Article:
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A wiring conundrum - not enough component inputs


GreenMonkey
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OK guys, I'm looking for some opinions here. Keep in mind that I'm broke and I'll be considering options for some time. Perhaps until the turn of the year when I have some money.

 

Keep in mind there is a 50ft or so run to the projector from the Audio Rack.

 

I have some problems with my wiring right now.

 

I'm using the Joytech 240c control center, which I love the functionality of. It's great.

 

However, it is corrupting video signals above 480p. 720p looks the worst - and that's the rez I should be feeding my projector. I'm running 1080i to minimize the ghosting effect.

 

My new Optoma HD72 projector has component, composite, s-video, DVI and HDMI inputs. So now I can do digital.

 

I've got the following devices:

 

Caveats: I love the joytech switcher.

I'm very fond of my receiver and have no real craving for new audio formats

 

Here's the summary:

 

2 HD video devices which would be best at 720p - DISH & DVD

3 other devices using component video @ mostly 480p - PS2, Xbox, Wii

a few misc devices on s-video/composite - SNES, NES, daylight DVD player in 4:3

3-4 devices needing optical inputs - PS2 kinda, Xbox, DVD, HD-PVR

 

I'm anticipating a 360 this next year sometime as well (or maybe a PS3 on a deal). Or maybe an HD-DVD player. Or maybe a 360 + HD-DVD player.

 

I have several options.

 

Option #1

Ditch the Joytech 240c for another switcher - perhaps the Psyclone 4-port I've heard good things about.

Cons - less inputs...I think I could make it work

Pros - Cheapest - prob $100 cost

 

 

 

Option #2

Replace my current receiver with a new receiver with 3 component video inputs and svid/composite to component upconversion. Use the joytech for 480i/480p devices.

 

Cons - I'd be short of 720p+ component inputs if I got another HD device

- The composite to s-video conversion in my current receiver looks awful on the new projector for some reason. Running real composite video looks 200% better. I'm worried about svid to component conversion PQ

- About $250 or so expenditure for a refurb receiver

 

 

 

Option #3

Replace my receiver with one with HDMI switching, composite/svid/component upconversion to HDMI. Keep the joytech for 480i devices, perhaps.

 

Pros - no more worries about enough inputs, a few HDMI inputs + 3 component video should be enough inputs.

- Big Pro: less cabling to hide with raceways (I dunno if I can hide the massive component/svideo/composite/speaker wire mass that I have now).

 

Cons - need to make sure it also outputs s-video for my SDTV

- Costs in excess of $500

- Not sure if video conversion will look bad like my current composite/svideo conversion

- don't want deinterlacing in the receiver (might be hard to get 480i over HDMI)

- hate annoying handshake/HDMI problems. I kinda like analog.

- 50-60ftft DVI/HDMI cables are EXPENSIVE. We're talking $70+ at monoprice.

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I would do it right or not do it at all. Meaning if I was going to pass HD signals up to 1080I, I'd make sure whatever device I purchase can do that which means you need atleast 100mhz bandwidth on that device.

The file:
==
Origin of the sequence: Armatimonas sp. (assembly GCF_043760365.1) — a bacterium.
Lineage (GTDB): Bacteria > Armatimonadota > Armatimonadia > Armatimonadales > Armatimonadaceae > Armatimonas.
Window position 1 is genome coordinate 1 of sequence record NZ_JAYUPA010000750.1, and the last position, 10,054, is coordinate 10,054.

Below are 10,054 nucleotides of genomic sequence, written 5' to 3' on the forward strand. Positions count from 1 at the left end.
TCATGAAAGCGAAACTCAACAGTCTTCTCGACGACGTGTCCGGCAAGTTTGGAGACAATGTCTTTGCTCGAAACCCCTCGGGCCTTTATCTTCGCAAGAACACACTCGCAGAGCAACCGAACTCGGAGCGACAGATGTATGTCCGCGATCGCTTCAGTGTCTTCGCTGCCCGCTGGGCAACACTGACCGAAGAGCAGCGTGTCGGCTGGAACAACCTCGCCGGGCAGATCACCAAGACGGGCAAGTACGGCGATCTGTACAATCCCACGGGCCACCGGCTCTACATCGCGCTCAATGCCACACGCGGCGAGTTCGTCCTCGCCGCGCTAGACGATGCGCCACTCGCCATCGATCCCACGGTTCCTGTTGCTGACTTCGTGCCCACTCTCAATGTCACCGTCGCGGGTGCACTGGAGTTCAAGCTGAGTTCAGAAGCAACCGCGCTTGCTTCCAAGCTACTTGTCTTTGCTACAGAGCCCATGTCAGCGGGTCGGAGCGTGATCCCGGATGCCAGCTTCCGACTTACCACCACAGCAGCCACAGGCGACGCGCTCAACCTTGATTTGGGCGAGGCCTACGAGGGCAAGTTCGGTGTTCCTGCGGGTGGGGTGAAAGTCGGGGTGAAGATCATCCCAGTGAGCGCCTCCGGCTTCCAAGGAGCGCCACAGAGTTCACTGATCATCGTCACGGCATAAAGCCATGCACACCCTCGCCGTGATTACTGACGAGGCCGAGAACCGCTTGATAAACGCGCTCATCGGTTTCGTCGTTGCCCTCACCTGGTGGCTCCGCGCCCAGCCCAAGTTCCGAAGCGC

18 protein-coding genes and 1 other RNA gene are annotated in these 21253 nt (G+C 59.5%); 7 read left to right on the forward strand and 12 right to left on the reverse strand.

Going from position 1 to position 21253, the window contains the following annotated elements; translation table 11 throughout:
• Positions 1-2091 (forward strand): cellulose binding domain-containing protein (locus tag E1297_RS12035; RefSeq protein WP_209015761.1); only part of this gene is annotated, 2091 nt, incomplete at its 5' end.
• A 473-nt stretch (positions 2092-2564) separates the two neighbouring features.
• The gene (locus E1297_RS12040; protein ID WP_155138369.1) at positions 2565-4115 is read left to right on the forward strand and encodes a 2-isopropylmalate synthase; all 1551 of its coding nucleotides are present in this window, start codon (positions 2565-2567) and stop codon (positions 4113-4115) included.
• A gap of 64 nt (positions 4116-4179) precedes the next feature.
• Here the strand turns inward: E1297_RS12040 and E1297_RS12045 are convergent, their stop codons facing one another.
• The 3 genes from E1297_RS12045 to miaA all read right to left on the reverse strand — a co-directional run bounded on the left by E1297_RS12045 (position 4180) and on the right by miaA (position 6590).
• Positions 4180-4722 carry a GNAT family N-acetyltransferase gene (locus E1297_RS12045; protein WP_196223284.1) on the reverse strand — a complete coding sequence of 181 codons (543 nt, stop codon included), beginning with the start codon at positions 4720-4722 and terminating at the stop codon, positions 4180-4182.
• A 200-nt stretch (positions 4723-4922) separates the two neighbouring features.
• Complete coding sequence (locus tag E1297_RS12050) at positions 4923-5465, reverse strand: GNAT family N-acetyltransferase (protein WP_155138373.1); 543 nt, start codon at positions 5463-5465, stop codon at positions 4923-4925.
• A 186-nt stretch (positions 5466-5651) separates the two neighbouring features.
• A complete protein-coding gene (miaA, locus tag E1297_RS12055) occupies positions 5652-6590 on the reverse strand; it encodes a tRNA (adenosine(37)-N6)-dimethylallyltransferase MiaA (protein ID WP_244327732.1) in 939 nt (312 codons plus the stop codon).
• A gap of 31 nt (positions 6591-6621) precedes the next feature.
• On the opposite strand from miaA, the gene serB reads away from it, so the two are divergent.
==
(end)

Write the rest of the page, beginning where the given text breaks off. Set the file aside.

A used Denon 3805/3806 would do the trick. Figure $500 on ebay. This way you get a high quality reciever(instead of these $250 throwaways) and you get a quality switcher and it upconverts to component. You don't like HDMI which is an inevitable move) and don't want to spend the money on the cable(which I don't think is that expensive).

 

Anything less than a receiver/switcher capable of 100mhz switching and you are automatically accepting a compromise to the signal and at that point you might as well stick with what you have.

 

When you start adding a 360 or a ps3 or both, then you'll want this level of component switching because otherwise you will see issues. I know I attempted it on my receiver which doesn't have the adequate bandwidth and I switched back to direct connection.

 

IIRC 1080P if you are anywhere considering it requires 250mhz bandwidth switching w/o loss.

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Whew, those Denon 3805s are expensive! Looks like you said, about $500 to $600 on ebay. Those Denons with built in Faroudja deinterlacing are droolworthy, though. :D

 

I think if I was going to spend that much I'd just pick up an Onkyo with HDMI. Too bad the digital Panasonic receiver don't have more input choices - those look kinda cool.

 

Everything I've read suggests that 50mhz is sufficient for anything except 1080p switching.

 

http://members.aol.com/ajaynejr/bandwid.htm

 

37mhz is needed for 720p/1080i. Interestingly it says 22mhz will produce an acceptable picture, suggesting that 1080i is a bit less demanding. That would explain why 1080i looks a bit better than 720p right now.

 

I've looked at the video storm before, but the problem is most of the pro video component video switchers are expensive, not enough ports, and they don't switch audio at the same time as I also need optical switching. It becomes a wiring/usability nightmare: optical switcher, component switcher, receiver, etc. I wouldn't mind paying $200 for a high quality switcher that had all the other inputs like the 240c / psyclone/etc.

 

I used a mechanical composite video switcher for a while and that worked fine. It's just a PITA to get up and hit the button, and to remember what is connected where.

 

I dunno. Everything involves spending too much money. That's why I'm so indecisive.

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Hmmm.

 

I have an option #4 I hadn't considered.

 

I can get the Oppo 970 on amazon for $150 - $10 gc = $140. I can then get an HDMI cable and run 480i over HDMI to the projector since it has Faroudja DCDi. (Or maybe getting the Tosh A1 HD-DVD player and saying to hell with it but that's pricey right now).

 

I'm considering this as a stopgap/half measure. It would break up the cost for paying for a very long HDMI cable (50ft @ $46 at monoprice).

 

I'm really considering this route. I've never liked the pixel cropping on the Zenith DVB-318 over component (10-15 pixels). And I can't run the damn thing at 720p over component because it has color bleeding at any rez but 1080i. So right now I'm scaling up to 1080i and down to 720p.